#216 Blackpoll Warbler (Setophaga striata)

30 September

  • This is the fall plumage – in breeding season they are stronlgy black and white but not to be confused with the Black and White Warbler who is a bird of quite a different feather. There is a summer plumage image below this text – borrowed from the Cornell website.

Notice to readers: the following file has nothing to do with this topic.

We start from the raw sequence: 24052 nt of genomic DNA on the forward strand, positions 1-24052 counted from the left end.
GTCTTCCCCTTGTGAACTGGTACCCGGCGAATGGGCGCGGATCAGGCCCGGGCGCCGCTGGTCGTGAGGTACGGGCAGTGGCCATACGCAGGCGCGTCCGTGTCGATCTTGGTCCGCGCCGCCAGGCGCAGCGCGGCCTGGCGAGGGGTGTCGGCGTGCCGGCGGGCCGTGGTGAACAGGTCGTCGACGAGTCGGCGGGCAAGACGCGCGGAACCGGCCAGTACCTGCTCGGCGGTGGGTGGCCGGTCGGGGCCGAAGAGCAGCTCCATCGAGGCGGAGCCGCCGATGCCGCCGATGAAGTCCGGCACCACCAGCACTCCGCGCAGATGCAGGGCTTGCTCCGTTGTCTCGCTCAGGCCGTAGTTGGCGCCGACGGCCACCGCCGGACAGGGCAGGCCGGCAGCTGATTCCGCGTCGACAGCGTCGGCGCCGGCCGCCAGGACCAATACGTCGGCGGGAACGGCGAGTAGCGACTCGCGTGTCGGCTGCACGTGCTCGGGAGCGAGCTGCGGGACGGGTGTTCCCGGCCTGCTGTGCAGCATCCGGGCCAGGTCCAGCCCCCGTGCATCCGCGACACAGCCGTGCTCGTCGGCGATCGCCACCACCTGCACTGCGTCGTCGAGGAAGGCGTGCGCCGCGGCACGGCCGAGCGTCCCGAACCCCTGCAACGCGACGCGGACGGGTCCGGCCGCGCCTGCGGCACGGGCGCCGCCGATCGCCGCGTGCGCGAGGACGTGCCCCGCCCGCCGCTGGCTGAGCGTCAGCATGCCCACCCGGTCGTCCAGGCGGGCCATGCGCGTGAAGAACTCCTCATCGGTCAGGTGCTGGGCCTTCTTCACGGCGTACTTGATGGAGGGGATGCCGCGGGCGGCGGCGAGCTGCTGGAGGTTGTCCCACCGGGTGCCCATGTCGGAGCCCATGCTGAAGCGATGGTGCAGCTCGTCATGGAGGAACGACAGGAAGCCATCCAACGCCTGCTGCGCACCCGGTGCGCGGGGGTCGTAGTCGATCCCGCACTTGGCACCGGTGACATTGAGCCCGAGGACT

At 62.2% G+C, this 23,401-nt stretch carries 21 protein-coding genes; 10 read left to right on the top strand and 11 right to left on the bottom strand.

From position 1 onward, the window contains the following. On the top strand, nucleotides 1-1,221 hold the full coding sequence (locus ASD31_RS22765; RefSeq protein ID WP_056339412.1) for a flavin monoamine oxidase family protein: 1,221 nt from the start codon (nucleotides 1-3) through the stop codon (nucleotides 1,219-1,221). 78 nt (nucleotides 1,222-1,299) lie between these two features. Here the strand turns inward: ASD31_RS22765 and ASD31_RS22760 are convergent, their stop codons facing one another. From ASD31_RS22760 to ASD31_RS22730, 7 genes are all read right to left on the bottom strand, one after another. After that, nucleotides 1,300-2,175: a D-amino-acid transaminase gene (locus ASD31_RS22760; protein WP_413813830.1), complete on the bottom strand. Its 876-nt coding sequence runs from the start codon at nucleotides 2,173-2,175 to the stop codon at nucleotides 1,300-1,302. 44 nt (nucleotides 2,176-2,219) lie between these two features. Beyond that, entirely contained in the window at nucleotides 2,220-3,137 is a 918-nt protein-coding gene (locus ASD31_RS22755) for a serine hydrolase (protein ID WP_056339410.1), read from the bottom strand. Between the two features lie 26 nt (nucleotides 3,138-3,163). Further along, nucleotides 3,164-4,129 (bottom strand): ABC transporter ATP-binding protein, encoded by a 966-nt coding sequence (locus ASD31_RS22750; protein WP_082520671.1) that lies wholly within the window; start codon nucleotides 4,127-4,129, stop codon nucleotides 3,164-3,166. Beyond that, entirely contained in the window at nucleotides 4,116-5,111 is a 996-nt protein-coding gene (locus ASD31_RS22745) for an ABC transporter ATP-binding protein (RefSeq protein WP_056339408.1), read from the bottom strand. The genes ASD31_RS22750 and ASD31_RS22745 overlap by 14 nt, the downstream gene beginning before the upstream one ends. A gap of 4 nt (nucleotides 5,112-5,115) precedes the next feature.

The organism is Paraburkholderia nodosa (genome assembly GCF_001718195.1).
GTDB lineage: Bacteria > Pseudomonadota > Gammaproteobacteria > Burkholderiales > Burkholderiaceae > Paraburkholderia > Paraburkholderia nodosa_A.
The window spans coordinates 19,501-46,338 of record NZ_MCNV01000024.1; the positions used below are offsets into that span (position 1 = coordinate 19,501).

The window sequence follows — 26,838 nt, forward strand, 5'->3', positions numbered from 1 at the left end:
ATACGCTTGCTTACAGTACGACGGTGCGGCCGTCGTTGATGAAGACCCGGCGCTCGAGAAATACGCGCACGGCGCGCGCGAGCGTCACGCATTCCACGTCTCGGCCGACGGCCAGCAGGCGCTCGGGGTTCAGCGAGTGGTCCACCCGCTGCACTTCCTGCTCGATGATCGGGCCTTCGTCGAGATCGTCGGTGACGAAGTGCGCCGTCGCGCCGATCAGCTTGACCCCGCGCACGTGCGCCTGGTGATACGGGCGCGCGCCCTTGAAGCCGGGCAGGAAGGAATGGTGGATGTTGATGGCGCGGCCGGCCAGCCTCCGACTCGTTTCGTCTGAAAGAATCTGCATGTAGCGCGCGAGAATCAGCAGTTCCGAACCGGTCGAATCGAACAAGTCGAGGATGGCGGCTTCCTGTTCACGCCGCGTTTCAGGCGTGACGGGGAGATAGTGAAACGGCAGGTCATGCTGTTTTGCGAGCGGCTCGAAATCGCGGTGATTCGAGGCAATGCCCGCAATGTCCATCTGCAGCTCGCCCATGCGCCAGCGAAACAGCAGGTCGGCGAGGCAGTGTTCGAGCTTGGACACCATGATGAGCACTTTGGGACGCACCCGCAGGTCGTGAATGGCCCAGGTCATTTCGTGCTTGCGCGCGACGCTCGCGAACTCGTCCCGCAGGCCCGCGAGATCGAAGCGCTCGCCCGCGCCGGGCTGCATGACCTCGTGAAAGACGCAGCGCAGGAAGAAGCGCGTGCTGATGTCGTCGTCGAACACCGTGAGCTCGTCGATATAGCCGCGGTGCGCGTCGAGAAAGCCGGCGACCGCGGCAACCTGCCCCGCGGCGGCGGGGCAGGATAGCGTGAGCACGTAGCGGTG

These birds breed so far north that the best times for most people to see them are in spring and fall, as they migrate through North America. Spring is arguably the best time—males’ colors and patterns are crisp and sharp, and the birds will be traveling overland and singing as they move north. Despite their affinity for evergreen trees on the breeding grounds they tend to forage in deciduous trees and shrubs during migration. Listen intently for their high-pitched song, as it is sometimes easy to overlook. You can also spot Blackpoll Warblers during fall migration, but they take a different route than in spring and are unlikely to be seen south of North Carolina. They look much different in fall and rarely sing—but they are much more numerous since all the young of the year are on their way south in addition to the adults. Look for them in mixed flocks of migrating warblers.

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